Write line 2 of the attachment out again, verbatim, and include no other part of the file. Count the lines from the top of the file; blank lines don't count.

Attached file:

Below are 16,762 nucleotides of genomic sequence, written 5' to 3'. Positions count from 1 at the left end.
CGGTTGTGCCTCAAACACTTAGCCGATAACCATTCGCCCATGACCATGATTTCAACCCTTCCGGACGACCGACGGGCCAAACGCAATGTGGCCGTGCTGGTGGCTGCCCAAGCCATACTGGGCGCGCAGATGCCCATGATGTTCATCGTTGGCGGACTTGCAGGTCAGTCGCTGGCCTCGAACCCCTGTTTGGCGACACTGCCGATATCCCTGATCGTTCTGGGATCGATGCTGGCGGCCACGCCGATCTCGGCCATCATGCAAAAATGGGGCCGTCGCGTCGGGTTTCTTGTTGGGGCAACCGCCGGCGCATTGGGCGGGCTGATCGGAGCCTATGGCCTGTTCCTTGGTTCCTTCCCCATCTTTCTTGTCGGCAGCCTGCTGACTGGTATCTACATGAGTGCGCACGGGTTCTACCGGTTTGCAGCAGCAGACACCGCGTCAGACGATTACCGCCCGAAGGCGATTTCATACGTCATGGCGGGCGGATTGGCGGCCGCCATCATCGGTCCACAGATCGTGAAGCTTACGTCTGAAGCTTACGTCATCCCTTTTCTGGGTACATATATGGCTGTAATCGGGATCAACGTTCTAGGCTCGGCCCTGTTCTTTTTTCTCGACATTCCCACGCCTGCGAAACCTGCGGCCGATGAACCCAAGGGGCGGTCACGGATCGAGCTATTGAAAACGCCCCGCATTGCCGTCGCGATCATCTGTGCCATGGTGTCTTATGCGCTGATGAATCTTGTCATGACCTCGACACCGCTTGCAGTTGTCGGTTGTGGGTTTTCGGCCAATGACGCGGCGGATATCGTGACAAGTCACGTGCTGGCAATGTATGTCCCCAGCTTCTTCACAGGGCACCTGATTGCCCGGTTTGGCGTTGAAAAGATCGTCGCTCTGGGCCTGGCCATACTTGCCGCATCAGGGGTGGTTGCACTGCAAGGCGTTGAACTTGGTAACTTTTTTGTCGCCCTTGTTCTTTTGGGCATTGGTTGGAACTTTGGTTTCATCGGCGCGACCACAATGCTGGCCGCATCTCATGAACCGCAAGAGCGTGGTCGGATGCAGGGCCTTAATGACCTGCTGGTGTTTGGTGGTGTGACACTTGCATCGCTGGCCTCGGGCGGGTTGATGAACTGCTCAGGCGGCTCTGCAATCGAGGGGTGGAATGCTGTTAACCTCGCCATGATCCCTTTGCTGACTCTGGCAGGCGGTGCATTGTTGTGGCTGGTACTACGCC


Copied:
CGGTTGTGCCTCAAACACTTAGCCGATAACCATTCGCCCATGACCATGATTTCAACCCTTCCGGACGACCGACGGGCCAAACGCAATGTGGCCGTGCTGGTGGCTGCCCAAGCCATACTGGGCGCGCAGATGCCCATGATGTTCATCGTTGGCGGACTTGCAGGTCAGTCGCTGGCCTCGAACCCCTGTTTGGCGACACTGCCGATATCCCTGATCGTTCTGGGATCGATGCTGGCGGCCACGCCGATCTCGGCCATCATGCAAAAATGGGGCCGTCGCGTCGGGTTTCTTGTTGGGGCAACCGCCGGCGCATTGGGCGGGCTGATCGGAGCCTATGGCCTGTTCCTTGGTTCCTTCCCCATCTTTCTTGTCGGCAGCCTGCTGACTGGTATCTACATGAGTGCGCACGGGTTCTACCGGTTTGCAGCAGCAGACACCGCGTCAGACGATTACCGCCCGAAGGCGATTTCATACGTCATGGCGGGCGGATTGGCGGCCGCCATCATCGGTCCACAGATCGTGAAGCTTACGTCTGAAGCTTACGTCATCCCTTTTCTGGGTACATATATGGCTGTAATCGGGATCAACGTTCTAGGCTCGGCCCTGTTCTTTTTTCTCGACATTCCCACGCCTGCGAAACCTGCGGCCGATGAACCCAAGGGGCGGTCACGGATCGAGCTATTGAAAACGCCCCGCATTGCCGTCGCGATCATCTGTGCCATGGTGTCTTATGCGCTGATGAATCTTGTCATGACCTCGACACCGCTTGCAGTTGTCGGTTGTGGGTTTTCGGCCAATGACGCGGCGGATATCGTGACAAGTCACGTGCTGGCAATGTATGTCCCCAGCTTCTTCACAGGGCACCTGATTGCCCGGTTTGGCGTTGAAAAGATCGTCGCTCTGGGCCTGGCCATACTTGCCGCATCAGGGGTGGTTGCACTGCAAGGCGTTGAACTTGGTAACTTTTTTGTCGCCCTTGTTCTTTTGGGCATTGGTTGGAACTTTGGTTTCATCGGCGCGACCACAATGCTGGCCGCATCTCATGAACCGCAAGAGCGTGGTCGGATGCAGGGCCTTAATGACCTGCTGGTGTTTGGTGGTGTGACACTTGCATCGCTGGCCTCGGGCGGGTTGATGAACTGCTCAGGCGGCTCTGCAATCGAGGGGTGGAATGCTGTTAACCTCGCCATGATCCCTTTGCTGACTCTGGCAGGCGGTGCATTGTTGTGGCTGGTACTACGCC